On Tue 2016-10-18 07:44:43 -0400, Ian Jackson wrote: > Daniel Kahn Gillmor writes ("Re: [pkg-gnupg-maint] Bug#840669: Bug#840669: > Beware of leftover gpg-agent processes"): >> On Sat 2016-10-15 11:21:29 -0400, Ian Jackson wrote: >> > 1. gnupg1-compatible authorisation lifetime: >> >> I believe this is a deliberate change in semantics from the upstream >> GnuPG project. In particular, authorization for the use of secret key >> material is now the responsibility of the gpg-agent. This is an overall >> win, because it means that no process ever gets access to the secret key >> in memory *except* for the gpg-agent. > > I think these properties about key material handling are good, but > this is not the same question as the authorisation lifetime. You are > conflating two separate things.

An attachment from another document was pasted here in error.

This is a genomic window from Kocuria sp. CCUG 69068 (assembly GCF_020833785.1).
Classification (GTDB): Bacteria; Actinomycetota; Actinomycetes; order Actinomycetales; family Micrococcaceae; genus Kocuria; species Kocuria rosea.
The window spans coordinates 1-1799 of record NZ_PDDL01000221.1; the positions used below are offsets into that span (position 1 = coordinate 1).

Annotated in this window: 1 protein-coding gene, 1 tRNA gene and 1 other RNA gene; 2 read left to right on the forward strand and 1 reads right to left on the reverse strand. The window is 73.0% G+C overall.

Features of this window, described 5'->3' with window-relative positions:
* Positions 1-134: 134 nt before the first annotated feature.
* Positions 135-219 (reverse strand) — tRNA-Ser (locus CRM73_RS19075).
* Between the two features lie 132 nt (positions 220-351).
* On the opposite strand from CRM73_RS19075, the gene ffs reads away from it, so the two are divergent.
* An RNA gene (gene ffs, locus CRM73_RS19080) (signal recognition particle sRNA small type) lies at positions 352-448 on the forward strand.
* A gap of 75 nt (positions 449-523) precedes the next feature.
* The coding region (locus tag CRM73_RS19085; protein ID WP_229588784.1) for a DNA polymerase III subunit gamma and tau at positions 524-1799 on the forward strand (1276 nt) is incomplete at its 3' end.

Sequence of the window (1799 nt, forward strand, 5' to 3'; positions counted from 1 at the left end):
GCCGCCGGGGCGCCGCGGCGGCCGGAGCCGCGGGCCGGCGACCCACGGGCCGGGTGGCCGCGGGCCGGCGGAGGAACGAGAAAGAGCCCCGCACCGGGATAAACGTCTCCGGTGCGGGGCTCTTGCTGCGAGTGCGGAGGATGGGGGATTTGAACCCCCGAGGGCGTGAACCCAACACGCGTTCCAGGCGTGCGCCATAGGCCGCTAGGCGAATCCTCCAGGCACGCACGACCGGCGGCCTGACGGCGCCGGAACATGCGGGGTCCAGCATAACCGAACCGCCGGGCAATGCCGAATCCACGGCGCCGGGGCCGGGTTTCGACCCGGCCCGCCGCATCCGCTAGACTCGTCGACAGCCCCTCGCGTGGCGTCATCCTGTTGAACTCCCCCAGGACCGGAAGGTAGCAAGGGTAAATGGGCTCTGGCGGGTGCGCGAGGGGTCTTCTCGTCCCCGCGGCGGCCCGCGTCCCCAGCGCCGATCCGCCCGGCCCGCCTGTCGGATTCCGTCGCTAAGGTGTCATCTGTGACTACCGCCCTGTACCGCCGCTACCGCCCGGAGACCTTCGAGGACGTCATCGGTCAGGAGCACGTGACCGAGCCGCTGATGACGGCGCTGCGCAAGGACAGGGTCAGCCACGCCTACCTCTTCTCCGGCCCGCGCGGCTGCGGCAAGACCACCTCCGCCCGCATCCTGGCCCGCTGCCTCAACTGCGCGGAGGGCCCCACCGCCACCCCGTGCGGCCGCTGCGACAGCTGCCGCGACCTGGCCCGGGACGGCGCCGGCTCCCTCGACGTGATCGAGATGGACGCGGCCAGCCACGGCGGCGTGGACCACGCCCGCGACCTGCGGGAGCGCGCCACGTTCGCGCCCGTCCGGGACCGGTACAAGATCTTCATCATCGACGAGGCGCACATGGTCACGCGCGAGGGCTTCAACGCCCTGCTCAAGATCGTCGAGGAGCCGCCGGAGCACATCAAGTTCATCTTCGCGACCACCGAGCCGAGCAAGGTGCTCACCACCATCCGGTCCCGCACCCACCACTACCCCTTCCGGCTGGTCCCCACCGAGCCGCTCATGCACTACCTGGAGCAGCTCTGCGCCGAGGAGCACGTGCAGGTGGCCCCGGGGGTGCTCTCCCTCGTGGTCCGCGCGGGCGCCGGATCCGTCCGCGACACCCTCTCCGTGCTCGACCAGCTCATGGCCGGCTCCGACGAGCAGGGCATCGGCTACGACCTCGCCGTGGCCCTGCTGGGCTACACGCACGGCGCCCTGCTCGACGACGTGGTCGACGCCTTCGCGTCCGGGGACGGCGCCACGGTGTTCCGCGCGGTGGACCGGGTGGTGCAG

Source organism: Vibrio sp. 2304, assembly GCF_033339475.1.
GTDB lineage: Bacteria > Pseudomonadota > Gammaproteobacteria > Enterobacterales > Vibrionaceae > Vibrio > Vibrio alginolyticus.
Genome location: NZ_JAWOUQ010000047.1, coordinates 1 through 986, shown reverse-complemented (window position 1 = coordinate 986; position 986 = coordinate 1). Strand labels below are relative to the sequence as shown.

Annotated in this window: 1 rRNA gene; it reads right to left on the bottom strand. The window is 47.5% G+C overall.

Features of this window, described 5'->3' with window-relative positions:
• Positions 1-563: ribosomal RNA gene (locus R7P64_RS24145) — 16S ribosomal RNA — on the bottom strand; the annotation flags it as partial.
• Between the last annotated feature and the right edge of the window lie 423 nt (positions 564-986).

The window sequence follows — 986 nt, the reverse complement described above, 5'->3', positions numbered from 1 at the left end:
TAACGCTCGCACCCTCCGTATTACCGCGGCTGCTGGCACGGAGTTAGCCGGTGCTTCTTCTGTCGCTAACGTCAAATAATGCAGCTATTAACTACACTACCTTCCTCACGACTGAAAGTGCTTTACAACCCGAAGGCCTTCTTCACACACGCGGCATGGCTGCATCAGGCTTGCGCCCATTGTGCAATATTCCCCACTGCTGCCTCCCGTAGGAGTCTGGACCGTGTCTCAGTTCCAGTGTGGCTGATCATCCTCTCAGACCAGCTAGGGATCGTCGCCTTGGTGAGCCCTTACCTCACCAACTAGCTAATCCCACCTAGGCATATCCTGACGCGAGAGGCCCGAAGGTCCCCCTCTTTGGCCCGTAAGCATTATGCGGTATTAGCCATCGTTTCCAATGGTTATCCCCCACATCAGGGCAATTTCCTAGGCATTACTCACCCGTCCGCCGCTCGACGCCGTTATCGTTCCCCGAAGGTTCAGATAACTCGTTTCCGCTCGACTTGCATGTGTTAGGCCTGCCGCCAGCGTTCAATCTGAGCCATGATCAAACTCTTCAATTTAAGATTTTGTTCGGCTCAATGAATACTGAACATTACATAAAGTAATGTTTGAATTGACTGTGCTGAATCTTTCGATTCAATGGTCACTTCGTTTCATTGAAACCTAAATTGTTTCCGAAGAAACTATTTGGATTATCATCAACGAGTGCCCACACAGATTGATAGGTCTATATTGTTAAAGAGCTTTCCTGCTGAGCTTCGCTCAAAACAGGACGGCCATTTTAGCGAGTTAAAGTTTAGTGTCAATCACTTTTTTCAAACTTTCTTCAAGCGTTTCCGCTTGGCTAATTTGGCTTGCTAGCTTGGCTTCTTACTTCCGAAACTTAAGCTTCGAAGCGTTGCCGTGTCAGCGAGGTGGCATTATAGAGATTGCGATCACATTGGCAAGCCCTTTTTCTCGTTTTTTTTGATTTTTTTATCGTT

I agree that these are distinct choices, but their implementation details are closely linked. >> The gpg-agent is where these decisions are made. > > Actually, though, it just acts as an oracle, so it does not make any > decisions. It is making a decision about whether to grant use of a given key. For example, it's possible to ask gpg-agent to prompt the user to confirm the use of any ssh-capable key. (i'm unaware of how to ask it for user confirmation for other, non-ssh keys, though) If the current decision-making policy language isn't descriptive enough for your goals, we should clarify what those goals are and try to figure out a way that you can express them to the agent. That's distinct from >> If you want an agent that never caches any passphrase (and therefore has >> a one-use-per-authorization), this is an easy thing to do by adjusting >> max-cache-ttl in gpg-agent.conf. you can also set this dynamically with >> gpgconf (see the --runtime option in gpgconf(1)). > > It sounds like this is very close to what I want for the authorisation > lifetime qeustion (provided that it isn't racy). Why is this not the > default for command line users without a session-provided agent ? I think the goal is to provide uniform behavior, regardless of whether the agent is session-provided or otherwise, instead of having a subtle difference between an auto-launched agent and an explicitly-initialized agent. Perhaps Werner can speak more to this decision, though. --dkg
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